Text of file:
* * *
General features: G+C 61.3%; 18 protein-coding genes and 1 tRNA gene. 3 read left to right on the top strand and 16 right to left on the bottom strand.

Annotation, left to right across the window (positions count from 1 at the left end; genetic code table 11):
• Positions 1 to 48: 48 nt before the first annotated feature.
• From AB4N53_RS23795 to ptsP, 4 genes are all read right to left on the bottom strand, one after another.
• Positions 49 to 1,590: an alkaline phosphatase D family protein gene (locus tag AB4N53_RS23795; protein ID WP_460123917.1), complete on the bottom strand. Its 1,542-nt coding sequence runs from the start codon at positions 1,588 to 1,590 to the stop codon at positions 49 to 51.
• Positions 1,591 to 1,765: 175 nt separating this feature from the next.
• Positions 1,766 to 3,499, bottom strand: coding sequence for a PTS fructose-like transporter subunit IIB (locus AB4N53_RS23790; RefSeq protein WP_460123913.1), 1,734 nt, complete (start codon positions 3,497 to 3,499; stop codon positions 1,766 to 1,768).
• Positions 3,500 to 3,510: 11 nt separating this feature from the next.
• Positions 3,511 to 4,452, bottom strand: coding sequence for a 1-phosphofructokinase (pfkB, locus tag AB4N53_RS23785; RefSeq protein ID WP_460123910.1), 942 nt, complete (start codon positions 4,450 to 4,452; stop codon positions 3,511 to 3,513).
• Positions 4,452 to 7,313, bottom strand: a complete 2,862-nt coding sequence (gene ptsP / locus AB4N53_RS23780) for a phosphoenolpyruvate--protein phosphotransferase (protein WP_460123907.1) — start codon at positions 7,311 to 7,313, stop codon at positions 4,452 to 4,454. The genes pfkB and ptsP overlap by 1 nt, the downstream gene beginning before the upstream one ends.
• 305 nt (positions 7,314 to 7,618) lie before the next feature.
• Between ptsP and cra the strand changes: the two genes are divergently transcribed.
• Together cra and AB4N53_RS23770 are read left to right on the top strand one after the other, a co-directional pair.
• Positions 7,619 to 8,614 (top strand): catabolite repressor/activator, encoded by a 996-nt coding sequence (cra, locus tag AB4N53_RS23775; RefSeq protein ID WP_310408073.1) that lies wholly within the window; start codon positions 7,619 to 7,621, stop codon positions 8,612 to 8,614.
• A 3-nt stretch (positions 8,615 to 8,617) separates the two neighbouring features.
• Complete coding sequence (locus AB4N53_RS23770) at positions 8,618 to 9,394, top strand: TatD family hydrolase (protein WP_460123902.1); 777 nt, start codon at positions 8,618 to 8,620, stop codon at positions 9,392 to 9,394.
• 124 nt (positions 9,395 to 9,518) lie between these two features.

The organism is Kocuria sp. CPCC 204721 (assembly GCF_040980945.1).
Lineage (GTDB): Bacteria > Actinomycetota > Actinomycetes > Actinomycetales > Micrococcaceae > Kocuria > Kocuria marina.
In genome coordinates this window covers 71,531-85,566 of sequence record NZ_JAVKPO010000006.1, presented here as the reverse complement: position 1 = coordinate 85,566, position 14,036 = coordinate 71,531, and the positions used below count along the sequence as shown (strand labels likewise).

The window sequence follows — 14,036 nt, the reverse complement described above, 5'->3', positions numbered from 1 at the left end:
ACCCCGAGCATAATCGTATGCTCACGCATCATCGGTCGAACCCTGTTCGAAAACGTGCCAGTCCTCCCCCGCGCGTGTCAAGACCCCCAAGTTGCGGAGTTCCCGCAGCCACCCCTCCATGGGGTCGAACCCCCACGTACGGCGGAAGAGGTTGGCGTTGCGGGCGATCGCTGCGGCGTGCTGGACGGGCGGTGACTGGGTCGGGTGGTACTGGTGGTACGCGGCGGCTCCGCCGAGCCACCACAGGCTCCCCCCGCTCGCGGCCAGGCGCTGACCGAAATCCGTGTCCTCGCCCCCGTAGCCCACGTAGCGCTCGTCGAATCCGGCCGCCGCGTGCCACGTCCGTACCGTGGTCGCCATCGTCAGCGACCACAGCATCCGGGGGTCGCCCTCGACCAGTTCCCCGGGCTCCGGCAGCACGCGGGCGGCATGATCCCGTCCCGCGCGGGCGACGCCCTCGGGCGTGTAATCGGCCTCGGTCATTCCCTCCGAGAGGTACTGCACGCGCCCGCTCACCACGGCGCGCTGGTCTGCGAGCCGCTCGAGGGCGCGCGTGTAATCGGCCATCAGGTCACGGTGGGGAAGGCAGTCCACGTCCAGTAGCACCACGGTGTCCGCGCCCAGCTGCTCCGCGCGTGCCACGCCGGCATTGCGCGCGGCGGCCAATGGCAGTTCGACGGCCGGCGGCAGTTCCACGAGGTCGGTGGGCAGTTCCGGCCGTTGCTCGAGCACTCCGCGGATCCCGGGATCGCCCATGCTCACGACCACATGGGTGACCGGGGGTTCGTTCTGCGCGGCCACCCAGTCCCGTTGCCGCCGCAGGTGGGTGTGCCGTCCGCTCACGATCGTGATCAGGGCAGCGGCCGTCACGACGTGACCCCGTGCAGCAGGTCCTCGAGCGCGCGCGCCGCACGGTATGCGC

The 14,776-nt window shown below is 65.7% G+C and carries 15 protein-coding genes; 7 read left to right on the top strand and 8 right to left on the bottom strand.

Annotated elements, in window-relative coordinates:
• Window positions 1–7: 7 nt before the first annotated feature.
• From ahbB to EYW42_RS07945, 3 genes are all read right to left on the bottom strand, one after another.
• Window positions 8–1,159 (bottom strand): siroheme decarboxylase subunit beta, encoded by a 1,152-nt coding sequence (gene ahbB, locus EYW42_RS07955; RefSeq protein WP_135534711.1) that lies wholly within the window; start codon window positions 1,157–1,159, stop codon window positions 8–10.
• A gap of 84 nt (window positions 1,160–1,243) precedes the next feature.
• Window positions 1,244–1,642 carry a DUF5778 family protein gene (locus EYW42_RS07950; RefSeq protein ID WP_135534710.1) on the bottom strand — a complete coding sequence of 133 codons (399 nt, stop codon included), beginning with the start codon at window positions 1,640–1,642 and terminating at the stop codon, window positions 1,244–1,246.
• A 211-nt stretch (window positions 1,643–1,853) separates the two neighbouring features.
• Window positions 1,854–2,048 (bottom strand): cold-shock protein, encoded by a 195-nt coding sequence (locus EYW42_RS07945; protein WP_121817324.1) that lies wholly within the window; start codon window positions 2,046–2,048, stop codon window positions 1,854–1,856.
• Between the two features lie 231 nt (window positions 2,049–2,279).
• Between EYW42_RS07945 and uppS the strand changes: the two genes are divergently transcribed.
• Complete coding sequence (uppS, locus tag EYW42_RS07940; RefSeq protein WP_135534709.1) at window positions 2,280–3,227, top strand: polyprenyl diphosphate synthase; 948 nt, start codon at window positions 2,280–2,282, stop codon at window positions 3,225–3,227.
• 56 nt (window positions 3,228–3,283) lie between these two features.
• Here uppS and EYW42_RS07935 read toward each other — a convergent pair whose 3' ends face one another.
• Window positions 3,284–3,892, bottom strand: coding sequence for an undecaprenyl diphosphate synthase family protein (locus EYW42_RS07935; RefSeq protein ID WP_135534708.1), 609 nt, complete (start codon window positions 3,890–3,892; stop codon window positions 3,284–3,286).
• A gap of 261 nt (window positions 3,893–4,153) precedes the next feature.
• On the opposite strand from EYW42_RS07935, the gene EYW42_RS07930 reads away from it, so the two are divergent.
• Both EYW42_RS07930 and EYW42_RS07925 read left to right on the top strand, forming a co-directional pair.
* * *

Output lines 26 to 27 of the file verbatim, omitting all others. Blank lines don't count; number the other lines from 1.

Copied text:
• From ahbB to EYW42_RS07945, 3 genes are all read right to left on the bottom strand, one after another.
• Window positions 8–1,159 (bottom strand): siroheme decarboxylase subunit beta, encoded by a 1,152-nt coding sequence (gene ahbB, locus EYW42_RS07955; RefSeq protein WP_135534711.1) that lies wholly within the window; start codon window positions 1,157–1,159, stop codon window positions 8–10.